Want to Protect Medicare? Reduce Deficits in a Balanced Way

July 27, 2012 at 11:46 am

Thanks to Medicare, which turns 47 next Monday, seniors are the one group of Americans with nearly universal health coverage.  Almost all Americans (see slide 19 of this recent Kaiser tracking poll) think that Medicare is important, and few support radically changing it to reduce deficits.  But, without a balanced deficit-reduction package that includes significant revenue increases, that could easily happen.

Budget analysts generally agree that we must reduce deficits by roughly $3 trillion over the next decade to stabilize the debt as a share of the economy.  That’s in addition to the $1.6 trillion in spending cuts over the next decade that policymakers enacted in 2011.

Medicare should certainly contribute to further deficit reduction, just as it has contributed to every major deficit-reduction effort in recent decades.  Policymakers, however, must design changes to Medicare carefully in order to avoid undermining its ability to protect vulnerable seniors and persons with disabilities against high health care costs.

Few Medicare beneficiaries live on Easy Street.  Half have incomes below $25,000, and only 15 percent have incomes above $50,000 (see figure).  Furthermore, they spend much more of their budgets on out-of-pocket health care costs than other Americans — 15 percent, on average, compared to 5 percent for everyone else.

Reducing deficits almost entirely by cutting programs, with little or no new revenues, would likely require deep and harmful cuts in Medicare.  The House-passed budget plan from Budget Committee Chairman Paul Ryan (R-WI) illustrates the danger.

The Ryan budget would replace Medicare’s guarantee of coverage with a voucher that beneficiaries would use to buy coverage in the private market.  It would also raise Medicare’s eligibility age from 65 to 67 and reopen the “doughnut hole” in Medicare’s coverage of prescription drugs, which the health reform law is gradually closing.  Together, these changes would shift substantial costs to Medicare beneficiaries.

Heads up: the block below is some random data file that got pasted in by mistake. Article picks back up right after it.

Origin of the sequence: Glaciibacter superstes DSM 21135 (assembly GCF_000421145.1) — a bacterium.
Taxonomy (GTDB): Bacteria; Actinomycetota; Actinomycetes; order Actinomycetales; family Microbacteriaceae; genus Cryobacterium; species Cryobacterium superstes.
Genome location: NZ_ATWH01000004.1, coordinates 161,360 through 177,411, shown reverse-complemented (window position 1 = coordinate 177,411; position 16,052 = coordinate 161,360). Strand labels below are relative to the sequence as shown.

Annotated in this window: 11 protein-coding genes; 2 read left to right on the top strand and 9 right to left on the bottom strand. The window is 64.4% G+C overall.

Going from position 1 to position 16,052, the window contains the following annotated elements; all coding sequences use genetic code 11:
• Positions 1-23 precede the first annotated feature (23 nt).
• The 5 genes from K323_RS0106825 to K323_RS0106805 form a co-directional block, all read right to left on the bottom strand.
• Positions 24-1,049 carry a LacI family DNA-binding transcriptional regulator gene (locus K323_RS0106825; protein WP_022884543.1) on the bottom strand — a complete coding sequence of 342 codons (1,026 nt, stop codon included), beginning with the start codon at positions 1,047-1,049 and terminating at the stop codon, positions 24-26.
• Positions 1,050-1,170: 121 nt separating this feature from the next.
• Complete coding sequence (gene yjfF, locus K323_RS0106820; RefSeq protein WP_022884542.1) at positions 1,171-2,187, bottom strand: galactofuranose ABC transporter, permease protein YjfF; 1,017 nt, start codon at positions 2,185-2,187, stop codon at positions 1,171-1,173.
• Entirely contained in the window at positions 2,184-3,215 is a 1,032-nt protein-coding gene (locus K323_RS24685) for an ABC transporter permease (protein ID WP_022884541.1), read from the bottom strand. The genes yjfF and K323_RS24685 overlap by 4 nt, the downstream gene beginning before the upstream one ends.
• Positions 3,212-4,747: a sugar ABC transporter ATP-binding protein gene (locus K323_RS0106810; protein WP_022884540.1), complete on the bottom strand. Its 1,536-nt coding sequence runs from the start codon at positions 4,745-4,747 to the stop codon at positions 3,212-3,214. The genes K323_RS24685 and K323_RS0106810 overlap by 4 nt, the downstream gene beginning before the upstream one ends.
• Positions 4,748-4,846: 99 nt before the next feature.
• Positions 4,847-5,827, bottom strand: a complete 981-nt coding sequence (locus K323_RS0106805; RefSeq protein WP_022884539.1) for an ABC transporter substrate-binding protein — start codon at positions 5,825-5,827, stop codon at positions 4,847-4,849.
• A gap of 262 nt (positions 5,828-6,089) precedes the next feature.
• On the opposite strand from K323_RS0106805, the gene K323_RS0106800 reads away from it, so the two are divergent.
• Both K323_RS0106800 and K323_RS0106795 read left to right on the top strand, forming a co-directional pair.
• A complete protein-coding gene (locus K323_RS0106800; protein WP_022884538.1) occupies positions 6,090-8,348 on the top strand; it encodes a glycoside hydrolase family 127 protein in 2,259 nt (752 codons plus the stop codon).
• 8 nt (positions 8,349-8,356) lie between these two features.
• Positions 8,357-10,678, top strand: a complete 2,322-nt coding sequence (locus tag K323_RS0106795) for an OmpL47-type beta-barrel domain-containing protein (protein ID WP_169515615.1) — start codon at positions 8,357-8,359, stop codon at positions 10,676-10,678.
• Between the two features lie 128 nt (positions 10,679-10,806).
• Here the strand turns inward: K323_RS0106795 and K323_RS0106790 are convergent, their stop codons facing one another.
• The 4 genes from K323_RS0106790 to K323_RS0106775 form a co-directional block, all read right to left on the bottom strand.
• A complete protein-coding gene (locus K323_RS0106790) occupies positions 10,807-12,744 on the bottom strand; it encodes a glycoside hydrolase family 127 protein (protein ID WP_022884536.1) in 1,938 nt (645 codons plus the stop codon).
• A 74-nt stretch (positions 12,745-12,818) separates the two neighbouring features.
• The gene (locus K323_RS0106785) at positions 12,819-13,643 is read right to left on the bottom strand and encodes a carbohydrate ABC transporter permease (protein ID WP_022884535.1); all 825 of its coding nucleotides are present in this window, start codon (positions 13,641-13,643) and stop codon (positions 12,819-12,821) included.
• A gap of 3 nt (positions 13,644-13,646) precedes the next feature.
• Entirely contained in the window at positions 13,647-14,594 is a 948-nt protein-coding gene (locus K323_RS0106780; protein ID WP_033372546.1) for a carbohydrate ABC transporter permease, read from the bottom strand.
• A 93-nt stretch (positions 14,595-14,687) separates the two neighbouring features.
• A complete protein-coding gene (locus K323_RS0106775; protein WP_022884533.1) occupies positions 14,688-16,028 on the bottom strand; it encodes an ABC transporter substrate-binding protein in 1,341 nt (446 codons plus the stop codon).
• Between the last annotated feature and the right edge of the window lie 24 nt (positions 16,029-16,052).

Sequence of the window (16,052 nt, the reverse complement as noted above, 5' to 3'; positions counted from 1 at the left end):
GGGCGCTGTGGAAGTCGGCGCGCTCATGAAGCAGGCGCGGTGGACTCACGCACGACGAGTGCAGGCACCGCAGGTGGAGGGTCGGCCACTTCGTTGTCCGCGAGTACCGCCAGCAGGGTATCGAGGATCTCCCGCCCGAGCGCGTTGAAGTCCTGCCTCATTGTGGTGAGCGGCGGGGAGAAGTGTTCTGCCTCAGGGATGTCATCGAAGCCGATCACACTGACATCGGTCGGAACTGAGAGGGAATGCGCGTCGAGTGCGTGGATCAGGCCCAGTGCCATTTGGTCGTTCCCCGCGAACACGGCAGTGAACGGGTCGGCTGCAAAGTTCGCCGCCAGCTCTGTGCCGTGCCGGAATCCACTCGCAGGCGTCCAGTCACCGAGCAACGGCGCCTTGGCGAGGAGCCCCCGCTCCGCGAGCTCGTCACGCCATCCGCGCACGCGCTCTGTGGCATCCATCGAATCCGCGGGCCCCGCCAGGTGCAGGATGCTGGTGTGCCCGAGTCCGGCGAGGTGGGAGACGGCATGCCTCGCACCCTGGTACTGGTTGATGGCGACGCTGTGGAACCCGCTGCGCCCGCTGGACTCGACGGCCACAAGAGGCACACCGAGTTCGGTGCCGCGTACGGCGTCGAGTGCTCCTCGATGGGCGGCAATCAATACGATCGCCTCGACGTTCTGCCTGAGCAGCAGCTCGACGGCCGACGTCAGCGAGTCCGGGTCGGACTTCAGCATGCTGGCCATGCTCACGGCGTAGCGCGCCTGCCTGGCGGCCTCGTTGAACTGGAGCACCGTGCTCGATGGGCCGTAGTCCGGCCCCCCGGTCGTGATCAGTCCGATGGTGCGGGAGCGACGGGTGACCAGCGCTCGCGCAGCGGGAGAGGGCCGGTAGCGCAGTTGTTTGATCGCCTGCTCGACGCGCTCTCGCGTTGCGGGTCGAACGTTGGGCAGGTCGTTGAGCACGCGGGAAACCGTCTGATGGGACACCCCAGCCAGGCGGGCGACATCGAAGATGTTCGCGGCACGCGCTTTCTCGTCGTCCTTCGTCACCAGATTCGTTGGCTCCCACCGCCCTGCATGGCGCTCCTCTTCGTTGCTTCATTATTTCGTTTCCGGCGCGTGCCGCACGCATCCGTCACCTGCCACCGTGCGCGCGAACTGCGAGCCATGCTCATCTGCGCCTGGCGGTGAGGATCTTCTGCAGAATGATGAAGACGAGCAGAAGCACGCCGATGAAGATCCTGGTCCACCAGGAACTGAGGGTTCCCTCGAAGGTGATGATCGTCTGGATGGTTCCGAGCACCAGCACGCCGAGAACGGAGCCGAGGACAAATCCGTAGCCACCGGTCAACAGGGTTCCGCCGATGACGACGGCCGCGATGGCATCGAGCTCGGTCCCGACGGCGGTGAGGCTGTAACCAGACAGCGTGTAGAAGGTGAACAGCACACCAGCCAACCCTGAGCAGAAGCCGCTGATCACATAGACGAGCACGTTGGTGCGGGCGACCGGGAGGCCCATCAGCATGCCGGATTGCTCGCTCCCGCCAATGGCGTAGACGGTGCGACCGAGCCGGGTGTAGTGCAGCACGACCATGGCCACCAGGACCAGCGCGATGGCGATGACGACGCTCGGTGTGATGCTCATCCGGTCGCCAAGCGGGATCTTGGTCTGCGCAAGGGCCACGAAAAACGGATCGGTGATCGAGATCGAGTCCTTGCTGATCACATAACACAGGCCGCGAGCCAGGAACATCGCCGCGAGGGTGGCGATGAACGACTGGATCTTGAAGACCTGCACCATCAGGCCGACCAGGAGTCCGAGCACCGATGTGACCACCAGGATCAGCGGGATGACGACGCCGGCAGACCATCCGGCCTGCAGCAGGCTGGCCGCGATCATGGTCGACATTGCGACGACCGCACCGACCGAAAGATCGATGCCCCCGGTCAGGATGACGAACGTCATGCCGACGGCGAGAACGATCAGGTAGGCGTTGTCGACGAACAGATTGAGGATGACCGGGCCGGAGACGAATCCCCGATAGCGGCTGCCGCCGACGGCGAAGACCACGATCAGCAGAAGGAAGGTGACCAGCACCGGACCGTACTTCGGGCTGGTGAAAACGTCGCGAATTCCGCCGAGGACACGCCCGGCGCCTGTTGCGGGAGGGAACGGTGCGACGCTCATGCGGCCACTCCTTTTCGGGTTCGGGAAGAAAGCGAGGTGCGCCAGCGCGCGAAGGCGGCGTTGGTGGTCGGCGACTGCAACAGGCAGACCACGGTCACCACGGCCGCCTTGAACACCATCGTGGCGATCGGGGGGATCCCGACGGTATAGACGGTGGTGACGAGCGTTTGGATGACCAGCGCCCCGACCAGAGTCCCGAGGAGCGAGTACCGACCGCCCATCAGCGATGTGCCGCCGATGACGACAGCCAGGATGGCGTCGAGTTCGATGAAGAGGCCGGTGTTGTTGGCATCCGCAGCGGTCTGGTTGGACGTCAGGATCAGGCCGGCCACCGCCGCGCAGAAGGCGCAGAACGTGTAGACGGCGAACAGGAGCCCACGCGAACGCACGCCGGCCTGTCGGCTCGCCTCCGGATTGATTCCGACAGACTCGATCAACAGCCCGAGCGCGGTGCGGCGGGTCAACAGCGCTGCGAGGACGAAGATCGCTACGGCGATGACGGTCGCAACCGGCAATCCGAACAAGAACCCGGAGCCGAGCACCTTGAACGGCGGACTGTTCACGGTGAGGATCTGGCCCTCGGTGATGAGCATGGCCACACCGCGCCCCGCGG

At the same time, the Ryan budget includes big cuts in other programs, especially those for low-income Americans, and stunning new tax cuts for the wealthy.

Medicare supporters thus need to pay careful attention to the ongoing budget debates.  Medicare beneficiaries with modest incomes should not have to pay the price of tax cuts for those at the top.

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More About Paul N. Van de Water

Paul N. Van de Water

Paul N. Van de Water is a Senior Fellow at the Center on Budget and Policy Priorities, where he specializes in Medicare, Social Security, and health coverage issues.

Full bio | Blog Archive | Research archive at CBPP.org

3 Comments Add Yours ↓

Comments are listed in reverse chronological order.

  1. Matt #

    It seems that the numbers showing the distribution of income of Medicare beneficiaries is misleading. Aren’t a lot of beneficiaries retired and thus have a low income? Wouldn’t it make more accurate to measure income based on income before retirement rather than during? Because of this, that number doesn’t take into account retirement savings.

    • Paul Van de Water #

      The chart shows income, which doesn’t include savings. Most elderly have modest retirement savings, however. Assets are much more unequally distributed than income. According to the Federal Reserve’s Survey of Consumer Finances for 2010, the median elderly family has about $45,000 in financial assets. This would create an annual income stream of only about $2,500 if converted into a joint life annuity at age 65.

  2. foosion #

    >>Medicare should certainly contribute to further deficit reduction>>
    Medicare is less expensive than private insurance (mainly due to its buying power and lower overhead). We could reduce healthcare spending by moving more people to Medicare.

    If we spend less on Medicare, we will most likely increase spending by individuals by more than the savings to the federal government. Why would that possibly be considered sensible policy?

    The problem is healthcare costs, not Medicare.

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